About R. Scott Clark
R. Scott Clark is the President of the Heidelberg Reformation Association
, the author and editor of, and contributor to several books
and the author of many articles. He has taught church history and historical theology since 1997 at Westminster Seminary California. He has also taught at Wheaton College, Reformed Theological Seminary, and Concordia University. Read more»
He has hosted the Heidelblog since 2007.
Voetius, by far!
He is very good! Are you able to read him? Where? How?
1) Martin Luther 2) Hermann Bavinck 3) Gerhard Forde 4) Mike Horton 5) Philip Hughes
Is this translation and abridgement a version the work you refer to: http://archive.org/details/abridgmentofchri00woll ? If so, do you have any idea if it worth reading, or do we need to learn Latin? (A few quick internet searches didn’t turn up any other readily available English translations of his work, but I would be happy to be corrected.)
The best way to read the Compendium is via Beardslee’s English translation, which is in his Reformed Dogmatics.
Not sure about the other. On the run but will try to check it out
Thank you – I came across Beardslee’s Reformed Dogmatics on puritan board, but it doesn’t seem to be available at prices that wouldn’t disrupt marital bliss!
Does that have his compendium?
If by “that” you mean Beardslee, yes
Jan Makowsky. William Ames. Francis Turretin. Thomas Aquinas. John Calvin. I am not sure so much about order.
Turretin, Bavinck, Vos, Hodge
Ah, Thank you. Are you now or have you ever read him? Where?
Yes. I have read all the way through as well as am continuing to read presently. I read the translation that Instituut voor Reformatieonderzoek Apeldoorn put out. “Scholastic Discourse: Johannes Maccovius (1588-1644) on Theological and Philosophical Distinctions and Rules” I had to shell out around $55 for it and I made an ordering error and managed to buy two of them. I instantly thought to give the other copy to the person that introduced me to Scholasticism, Rev. Miller (currently serving at Bellingham, URC in Wa.). When I gave it to him, he sort of happily pulled me aside and asked, “Where did you get this?” and I laughingly told him, “A drug dealer.”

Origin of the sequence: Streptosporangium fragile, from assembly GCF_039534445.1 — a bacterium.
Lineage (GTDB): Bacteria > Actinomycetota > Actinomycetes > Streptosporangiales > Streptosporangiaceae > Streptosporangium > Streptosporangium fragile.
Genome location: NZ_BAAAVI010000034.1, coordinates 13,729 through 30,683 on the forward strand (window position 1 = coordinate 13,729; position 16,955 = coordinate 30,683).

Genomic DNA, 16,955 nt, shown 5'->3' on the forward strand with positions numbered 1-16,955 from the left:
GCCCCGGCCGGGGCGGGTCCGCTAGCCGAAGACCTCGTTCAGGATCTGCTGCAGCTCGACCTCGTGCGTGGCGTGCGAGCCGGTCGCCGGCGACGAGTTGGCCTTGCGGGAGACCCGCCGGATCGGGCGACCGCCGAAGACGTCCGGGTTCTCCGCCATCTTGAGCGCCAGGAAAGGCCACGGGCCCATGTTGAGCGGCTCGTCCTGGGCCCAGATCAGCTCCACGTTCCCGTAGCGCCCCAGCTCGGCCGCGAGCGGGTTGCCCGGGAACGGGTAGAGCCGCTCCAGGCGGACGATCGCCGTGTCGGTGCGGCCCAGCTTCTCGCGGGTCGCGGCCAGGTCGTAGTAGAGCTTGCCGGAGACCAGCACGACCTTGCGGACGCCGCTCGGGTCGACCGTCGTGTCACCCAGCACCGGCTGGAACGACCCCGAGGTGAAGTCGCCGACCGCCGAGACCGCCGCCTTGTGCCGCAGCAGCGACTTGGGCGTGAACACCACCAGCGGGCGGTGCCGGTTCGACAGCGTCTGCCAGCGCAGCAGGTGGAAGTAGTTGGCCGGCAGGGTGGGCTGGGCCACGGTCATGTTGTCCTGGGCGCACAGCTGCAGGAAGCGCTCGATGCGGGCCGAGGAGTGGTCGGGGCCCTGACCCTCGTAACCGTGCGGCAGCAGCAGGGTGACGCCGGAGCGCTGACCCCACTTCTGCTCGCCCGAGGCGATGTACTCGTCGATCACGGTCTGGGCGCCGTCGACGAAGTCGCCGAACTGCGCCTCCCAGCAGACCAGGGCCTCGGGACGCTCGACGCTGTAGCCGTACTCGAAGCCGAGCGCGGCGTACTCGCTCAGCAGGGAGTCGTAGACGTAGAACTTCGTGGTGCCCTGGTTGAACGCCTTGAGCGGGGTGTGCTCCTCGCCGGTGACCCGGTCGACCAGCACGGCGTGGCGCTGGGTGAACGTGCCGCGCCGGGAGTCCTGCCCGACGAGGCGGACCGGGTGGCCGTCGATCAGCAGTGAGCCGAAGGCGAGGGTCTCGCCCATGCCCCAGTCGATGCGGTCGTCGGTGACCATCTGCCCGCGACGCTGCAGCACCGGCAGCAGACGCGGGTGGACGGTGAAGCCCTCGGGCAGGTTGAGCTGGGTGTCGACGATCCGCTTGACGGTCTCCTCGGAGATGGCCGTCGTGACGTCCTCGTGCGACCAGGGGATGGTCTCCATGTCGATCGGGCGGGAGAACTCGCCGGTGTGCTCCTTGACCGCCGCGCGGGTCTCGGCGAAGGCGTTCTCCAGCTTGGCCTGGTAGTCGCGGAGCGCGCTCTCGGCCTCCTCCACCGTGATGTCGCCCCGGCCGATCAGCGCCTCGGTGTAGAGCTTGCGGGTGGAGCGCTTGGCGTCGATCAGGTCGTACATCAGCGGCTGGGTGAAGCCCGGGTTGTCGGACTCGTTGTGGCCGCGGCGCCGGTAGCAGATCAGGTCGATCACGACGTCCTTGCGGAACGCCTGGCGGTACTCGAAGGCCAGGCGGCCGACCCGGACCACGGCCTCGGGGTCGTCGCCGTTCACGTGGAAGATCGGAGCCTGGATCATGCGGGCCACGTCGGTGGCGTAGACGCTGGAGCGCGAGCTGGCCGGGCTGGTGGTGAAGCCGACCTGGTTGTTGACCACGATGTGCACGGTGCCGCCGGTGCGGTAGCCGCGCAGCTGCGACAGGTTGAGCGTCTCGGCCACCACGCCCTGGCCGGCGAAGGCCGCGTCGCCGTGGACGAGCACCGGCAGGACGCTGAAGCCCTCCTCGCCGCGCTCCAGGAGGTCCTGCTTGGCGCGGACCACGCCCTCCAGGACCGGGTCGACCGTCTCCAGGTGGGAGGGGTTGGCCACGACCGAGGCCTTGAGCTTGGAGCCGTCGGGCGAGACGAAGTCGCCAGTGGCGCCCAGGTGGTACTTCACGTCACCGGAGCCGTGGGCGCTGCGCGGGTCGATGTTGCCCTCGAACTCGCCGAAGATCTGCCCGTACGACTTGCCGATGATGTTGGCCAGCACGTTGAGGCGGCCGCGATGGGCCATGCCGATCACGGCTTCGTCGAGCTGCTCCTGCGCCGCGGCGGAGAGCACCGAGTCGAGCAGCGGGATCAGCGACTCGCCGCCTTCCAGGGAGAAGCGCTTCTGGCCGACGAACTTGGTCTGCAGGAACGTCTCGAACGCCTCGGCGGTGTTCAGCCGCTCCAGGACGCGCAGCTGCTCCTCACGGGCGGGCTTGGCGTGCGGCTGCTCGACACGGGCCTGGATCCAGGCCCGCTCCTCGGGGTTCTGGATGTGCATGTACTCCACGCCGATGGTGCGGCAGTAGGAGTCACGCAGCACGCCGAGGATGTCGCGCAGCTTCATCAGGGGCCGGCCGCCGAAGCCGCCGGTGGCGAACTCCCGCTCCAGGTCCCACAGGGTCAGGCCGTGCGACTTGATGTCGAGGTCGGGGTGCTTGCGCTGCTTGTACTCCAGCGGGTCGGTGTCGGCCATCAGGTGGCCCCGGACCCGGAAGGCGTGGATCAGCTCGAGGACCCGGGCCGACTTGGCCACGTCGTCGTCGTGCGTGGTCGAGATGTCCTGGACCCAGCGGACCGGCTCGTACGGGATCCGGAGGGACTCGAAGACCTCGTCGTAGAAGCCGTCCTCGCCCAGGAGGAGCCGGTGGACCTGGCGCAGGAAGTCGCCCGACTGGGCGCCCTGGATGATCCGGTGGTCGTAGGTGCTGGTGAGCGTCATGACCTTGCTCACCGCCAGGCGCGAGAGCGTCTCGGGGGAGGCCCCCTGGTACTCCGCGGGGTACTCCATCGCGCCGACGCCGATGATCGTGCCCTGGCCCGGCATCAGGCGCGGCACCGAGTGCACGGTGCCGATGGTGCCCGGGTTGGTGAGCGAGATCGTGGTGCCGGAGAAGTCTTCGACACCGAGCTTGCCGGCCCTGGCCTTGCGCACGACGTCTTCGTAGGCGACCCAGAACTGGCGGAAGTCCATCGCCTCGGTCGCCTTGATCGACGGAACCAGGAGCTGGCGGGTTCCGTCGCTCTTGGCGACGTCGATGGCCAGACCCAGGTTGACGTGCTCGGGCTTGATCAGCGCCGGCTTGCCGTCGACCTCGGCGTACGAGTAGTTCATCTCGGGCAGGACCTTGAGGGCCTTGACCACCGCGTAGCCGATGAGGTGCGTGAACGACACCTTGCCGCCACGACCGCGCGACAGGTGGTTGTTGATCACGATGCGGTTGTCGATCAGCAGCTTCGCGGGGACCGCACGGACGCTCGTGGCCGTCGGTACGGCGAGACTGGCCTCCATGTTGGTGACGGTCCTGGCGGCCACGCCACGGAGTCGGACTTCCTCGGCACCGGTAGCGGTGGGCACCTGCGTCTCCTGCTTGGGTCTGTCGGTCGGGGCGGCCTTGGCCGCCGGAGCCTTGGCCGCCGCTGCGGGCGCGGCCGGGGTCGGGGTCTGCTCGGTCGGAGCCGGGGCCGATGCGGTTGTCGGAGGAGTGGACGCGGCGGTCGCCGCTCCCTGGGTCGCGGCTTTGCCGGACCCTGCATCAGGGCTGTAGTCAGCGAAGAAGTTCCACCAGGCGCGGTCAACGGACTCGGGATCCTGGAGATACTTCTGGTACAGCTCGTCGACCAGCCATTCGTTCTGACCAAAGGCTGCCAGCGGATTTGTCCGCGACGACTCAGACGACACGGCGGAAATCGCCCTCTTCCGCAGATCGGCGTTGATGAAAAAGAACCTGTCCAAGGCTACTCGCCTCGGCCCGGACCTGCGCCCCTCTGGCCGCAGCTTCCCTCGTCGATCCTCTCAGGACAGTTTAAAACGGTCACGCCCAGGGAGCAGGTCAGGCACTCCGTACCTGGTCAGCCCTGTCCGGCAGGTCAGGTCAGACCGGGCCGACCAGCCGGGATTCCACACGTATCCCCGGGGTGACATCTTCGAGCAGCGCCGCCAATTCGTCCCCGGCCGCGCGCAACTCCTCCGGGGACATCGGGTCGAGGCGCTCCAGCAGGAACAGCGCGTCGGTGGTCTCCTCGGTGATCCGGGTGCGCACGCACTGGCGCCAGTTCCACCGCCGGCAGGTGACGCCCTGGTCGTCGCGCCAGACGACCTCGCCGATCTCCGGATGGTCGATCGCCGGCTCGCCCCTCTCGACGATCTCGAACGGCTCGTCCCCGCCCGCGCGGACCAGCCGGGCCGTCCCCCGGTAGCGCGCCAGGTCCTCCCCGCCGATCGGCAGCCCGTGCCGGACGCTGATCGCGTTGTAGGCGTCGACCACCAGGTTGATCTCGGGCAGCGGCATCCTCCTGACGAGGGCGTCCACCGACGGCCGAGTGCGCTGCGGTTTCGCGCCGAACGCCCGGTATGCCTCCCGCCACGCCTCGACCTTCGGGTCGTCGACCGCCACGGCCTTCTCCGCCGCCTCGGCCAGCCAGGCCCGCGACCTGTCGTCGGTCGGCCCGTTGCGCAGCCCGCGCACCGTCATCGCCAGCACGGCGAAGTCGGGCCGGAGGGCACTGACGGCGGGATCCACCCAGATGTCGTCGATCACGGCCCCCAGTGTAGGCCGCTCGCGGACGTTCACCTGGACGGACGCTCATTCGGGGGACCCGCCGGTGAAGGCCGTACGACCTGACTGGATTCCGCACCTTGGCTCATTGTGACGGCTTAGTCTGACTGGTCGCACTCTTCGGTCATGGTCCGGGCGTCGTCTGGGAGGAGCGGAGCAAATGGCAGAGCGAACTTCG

Owen, Calvin, Turretin, and berkhof
Well done. We have it. Need to get to it. Thanks.
Favorite departed saint theologian: Martin Luther
Favorite biblical theology (theologian): Graeme Goldsworthy
Favorite departed saint systematic theologian: Herman Bavinck
Favorite living systematic theology theologian: Michael Horton
Favorite Old Testament theologian: Bruce Waltke
Favorite New Testament theologian: G. K. Beale
Favorite seminary for systematic theology: Westminster California
Favorite seminary for biblical theology: Moore College in Sydney, Aus
Favorite Lutheran theologian: Arthur Just
Voetius’ works are hard to come by translated. I have suffered through the Latin, which is worth it in the end. Also, a number of Scholars have translated portions (like Van Asselt and Goudriaan) among others. If a Latin scholar would undertake the work of translating Voetius into English I think it would be a huge boon for reformed thought. Voetius’ arguments with Descrates are the most valuable in my estimation.
I’ve recently bought an ebook edition of Berkhof’s Systematic Theology and am reminded how valuable his work is. He gets waved off, I think in a little too loose fashion, as a sort of Cliff Notes to Bavinck (J. I. Packer unwittingly, I think, started that unfortunate trend when he compared the two as Bavinck being the mountain range, and Berkhof the foothills.) Biblical truth is truth, and Berkhof presents it so practically and concisely and clearly.
Berkhof compares Burmannus and Witsius and states that Burmannus is the superior. He references Petrus Burmannus’ Synopsis Theologiae. Any info or conventional wisdom on him?
I haven’t read enough Burman to comment. I’ve read a fair bit of Witsius, however, and I’m a little skeptical about Berkhof’s claim. Frans Burman had two or three sons, of which Pieter was apparently one. I would start with Muller’s Post-Reformation Reformed Dogmatics and go from there.
The Holy Spirit.